Greed motivated these skinheads the Omaha.com headline informs. Specifically, “What motivated the group was much simpler than the race-based ideology of some of its members, said Mickey Leadingham, the resident agent in charge of Omaha’s field office of the Bureau of Alcohol, Tobacco, Firearms and Explosives. ‘It was greed.'” And there I was thinking greed was good. Well, it is, if you’re a federal agent targeting racist skinheads for a headline grabbing bust. It makes everything so much easier. After all, “Operation Red Swastika was the first time that law enforcement officers tried the approach in Nebraska, authorities and prosecutors said. Violent groups that use home invasions to steal — and then sell — drugs and weapons aren’t often seen in this region.” But we can’t let a little thing like that stop the long arm of the law, can we? I mean, if hardened criminals don’t usually do home invasions—considering that most Nebraskans are not entirely unfamiliar with the rudiments of a firearms-based home defense—perhaps Johnny Law could kinda, you know, suggest it? You know, in theory.
In January 2009, the agent met Hawthorne and 28-year-old Michael Davis to buy methamphetamine. The two asked the agent if he knew of any home invasions or robberies they could commit to steal guns or drugs.
“They happened to meet up, contact the undercover agent and suggest the outcome,” Moran said. “And we went with it.”
Isn’t it wonderful when things just happen to go your way? I’m thinking out loud here, but mightn’t it have been a good idea for the “agent” to say to the not-the-sharpest-tools-in-the-box felons that “Home invasions suck.” ‘Cause you don’t really want to encourage them to attempt to enact this particular greed-satisfaction scenario. At least not without careful supervision.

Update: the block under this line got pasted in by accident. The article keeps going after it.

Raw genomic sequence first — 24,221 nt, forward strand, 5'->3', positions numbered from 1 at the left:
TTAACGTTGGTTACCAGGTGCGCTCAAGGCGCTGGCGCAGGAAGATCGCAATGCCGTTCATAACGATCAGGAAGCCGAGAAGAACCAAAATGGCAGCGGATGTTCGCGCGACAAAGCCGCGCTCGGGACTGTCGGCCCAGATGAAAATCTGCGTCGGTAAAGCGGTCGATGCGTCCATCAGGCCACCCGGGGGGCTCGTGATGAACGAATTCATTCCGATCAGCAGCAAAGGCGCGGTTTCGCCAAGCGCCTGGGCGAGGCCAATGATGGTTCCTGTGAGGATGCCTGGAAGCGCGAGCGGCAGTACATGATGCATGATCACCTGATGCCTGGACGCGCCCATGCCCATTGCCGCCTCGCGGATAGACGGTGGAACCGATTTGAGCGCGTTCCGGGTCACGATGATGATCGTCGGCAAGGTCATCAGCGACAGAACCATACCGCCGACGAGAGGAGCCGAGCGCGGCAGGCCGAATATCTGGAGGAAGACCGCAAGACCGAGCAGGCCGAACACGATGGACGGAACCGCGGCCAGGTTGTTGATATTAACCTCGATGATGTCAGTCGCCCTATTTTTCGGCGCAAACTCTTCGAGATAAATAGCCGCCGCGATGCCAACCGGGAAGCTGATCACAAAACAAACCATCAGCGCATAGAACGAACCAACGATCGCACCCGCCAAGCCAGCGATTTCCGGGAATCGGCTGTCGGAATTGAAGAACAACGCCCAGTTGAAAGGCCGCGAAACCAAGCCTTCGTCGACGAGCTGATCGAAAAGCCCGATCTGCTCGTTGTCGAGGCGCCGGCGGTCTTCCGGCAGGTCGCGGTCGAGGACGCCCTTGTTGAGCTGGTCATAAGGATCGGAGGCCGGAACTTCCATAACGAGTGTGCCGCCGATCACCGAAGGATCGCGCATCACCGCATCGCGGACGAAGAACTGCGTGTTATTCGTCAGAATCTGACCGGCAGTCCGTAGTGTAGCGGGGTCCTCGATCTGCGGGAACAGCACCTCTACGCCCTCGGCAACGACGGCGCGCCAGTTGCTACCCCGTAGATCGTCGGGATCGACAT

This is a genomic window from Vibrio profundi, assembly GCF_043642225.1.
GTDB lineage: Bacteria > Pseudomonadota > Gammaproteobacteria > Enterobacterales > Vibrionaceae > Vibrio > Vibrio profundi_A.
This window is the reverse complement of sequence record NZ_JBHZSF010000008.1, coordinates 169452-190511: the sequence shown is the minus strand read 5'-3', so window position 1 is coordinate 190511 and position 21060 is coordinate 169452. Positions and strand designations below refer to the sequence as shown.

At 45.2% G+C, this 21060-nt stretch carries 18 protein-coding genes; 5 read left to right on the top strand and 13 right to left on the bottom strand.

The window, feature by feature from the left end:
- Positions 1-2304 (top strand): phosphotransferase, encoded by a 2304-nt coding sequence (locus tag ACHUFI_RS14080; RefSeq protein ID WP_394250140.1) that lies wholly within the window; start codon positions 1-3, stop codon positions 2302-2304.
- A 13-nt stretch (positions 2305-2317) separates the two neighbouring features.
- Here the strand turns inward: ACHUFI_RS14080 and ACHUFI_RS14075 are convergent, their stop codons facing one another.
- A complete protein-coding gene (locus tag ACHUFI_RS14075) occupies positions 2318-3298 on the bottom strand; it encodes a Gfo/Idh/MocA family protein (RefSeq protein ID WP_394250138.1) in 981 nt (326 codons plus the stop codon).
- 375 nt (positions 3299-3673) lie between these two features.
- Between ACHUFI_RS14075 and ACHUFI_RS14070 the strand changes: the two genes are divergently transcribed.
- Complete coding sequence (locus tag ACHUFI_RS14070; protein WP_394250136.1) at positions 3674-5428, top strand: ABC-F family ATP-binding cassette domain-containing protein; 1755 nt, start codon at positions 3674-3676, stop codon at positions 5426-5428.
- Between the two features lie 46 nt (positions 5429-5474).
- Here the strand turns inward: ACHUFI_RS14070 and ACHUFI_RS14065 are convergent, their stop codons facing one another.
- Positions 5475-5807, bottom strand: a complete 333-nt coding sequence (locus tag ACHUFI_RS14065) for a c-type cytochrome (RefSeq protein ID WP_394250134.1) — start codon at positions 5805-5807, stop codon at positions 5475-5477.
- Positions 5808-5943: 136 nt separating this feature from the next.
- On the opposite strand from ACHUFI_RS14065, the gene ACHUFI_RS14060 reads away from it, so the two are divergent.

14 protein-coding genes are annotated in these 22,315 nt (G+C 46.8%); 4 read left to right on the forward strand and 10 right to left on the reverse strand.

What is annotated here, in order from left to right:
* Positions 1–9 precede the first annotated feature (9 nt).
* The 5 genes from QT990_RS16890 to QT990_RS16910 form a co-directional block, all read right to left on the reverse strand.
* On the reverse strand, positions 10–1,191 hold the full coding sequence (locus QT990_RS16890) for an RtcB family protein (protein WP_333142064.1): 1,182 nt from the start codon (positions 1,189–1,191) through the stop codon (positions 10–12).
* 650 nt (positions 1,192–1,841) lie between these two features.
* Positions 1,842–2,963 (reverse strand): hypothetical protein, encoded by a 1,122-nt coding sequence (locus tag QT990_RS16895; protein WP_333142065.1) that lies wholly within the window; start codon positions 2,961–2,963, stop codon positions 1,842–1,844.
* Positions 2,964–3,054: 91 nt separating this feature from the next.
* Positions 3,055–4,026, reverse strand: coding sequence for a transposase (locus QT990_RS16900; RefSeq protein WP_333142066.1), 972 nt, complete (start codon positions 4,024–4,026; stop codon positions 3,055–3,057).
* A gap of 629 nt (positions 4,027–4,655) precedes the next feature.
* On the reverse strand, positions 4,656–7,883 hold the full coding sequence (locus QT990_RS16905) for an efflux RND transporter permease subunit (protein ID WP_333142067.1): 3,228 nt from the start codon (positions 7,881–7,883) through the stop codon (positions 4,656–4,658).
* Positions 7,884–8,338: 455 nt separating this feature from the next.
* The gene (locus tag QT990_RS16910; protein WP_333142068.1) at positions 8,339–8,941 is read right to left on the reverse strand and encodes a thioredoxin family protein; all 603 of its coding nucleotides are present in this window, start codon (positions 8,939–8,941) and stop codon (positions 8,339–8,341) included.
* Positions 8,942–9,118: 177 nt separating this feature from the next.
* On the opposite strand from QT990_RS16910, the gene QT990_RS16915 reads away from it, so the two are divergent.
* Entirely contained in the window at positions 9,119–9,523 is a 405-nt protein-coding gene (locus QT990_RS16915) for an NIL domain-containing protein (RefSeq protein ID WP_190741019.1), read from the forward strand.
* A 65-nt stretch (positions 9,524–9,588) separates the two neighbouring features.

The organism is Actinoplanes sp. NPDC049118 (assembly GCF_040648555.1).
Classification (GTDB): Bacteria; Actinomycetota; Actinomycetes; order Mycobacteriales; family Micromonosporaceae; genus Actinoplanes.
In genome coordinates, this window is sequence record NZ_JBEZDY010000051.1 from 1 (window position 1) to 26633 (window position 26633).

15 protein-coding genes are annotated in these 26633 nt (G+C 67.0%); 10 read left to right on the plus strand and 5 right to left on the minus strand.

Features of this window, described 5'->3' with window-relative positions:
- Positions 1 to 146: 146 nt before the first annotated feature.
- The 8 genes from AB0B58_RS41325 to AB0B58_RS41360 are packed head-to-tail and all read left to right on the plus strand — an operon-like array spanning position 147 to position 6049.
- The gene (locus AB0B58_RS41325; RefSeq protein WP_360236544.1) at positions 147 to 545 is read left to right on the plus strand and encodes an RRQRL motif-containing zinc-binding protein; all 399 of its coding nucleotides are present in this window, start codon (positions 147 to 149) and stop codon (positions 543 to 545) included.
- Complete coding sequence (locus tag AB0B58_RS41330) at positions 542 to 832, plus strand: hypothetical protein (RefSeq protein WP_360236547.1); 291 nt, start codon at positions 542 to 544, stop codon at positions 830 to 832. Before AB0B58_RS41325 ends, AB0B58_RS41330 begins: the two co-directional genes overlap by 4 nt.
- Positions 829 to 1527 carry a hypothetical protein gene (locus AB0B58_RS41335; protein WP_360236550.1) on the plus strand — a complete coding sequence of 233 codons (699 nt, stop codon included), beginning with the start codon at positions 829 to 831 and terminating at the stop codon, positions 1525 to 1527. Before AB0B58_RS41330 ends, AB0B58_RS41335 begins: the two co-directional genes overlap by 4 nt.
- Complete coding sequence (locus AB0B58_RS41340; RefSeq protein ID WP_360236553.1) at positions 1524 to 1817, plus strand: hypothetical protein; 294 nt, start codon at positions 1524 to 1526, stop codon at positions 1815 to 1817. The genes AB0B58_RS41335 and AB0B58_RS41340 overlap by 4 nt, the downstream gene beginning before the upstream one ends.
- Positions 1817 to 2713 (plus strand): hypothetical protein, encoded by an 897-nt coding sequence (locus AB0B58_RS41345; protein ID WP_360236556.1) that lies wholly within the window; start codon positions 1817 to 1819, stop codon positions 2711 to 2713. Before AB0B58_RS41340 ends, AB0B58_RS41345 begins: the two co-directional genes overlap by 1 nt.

Federal authorities set an elaborate trap for the gang. They fabricated a story about a supposed drug supplier who could be robbed of large quantities of cocaine and meth.
Three days later, the agent discussed the supposed raid with Hawthorne, Davis and two other men at a bar near 84th and Q Streets.
After some thought, Hawthorne and his team accepted the job.
Ah, the old “after some thought” thing. Skinhead supremacist felons are not generally known for their tendency to carefully weigh the pros and cons of a given criminal enterprise. One wonders if the agents, now fully committed to the trap (including giving it its own media-friendly name), helped their targets along in that thought process.
At 6:15 p.m. on Feb. 26, 2009, Hawthorne and three associates arrived at the agent’s undercover apartment. They had decided to wear black to make the robbery look like a police raid. They had no idea there was no drug-filled house to rob. Federal agents and police SWAT teams captured them later that night.
When the betrayal was complete, Hawthorne didn’t see the agent. Authorities whisked him away from the takedown site, and Hawthorne wouldn’t learn that he had been duped by law enforcement until later.
“I think he thought I was a snitch,” the agent said.
Oh, and how did the guns in the “money shot” picture released to the press [above] come to be “purchased by an undercover federal agent from the gun and drug ring”? [Note: “the” not “a.”] If the weapons came into police hands via Operation Red Swastika’s fake home invasion, then the guns were chosen by the cops and never spent a moment in the criminals’ possession. If there was another operation, why aren’t we reading about that? Just sayin’.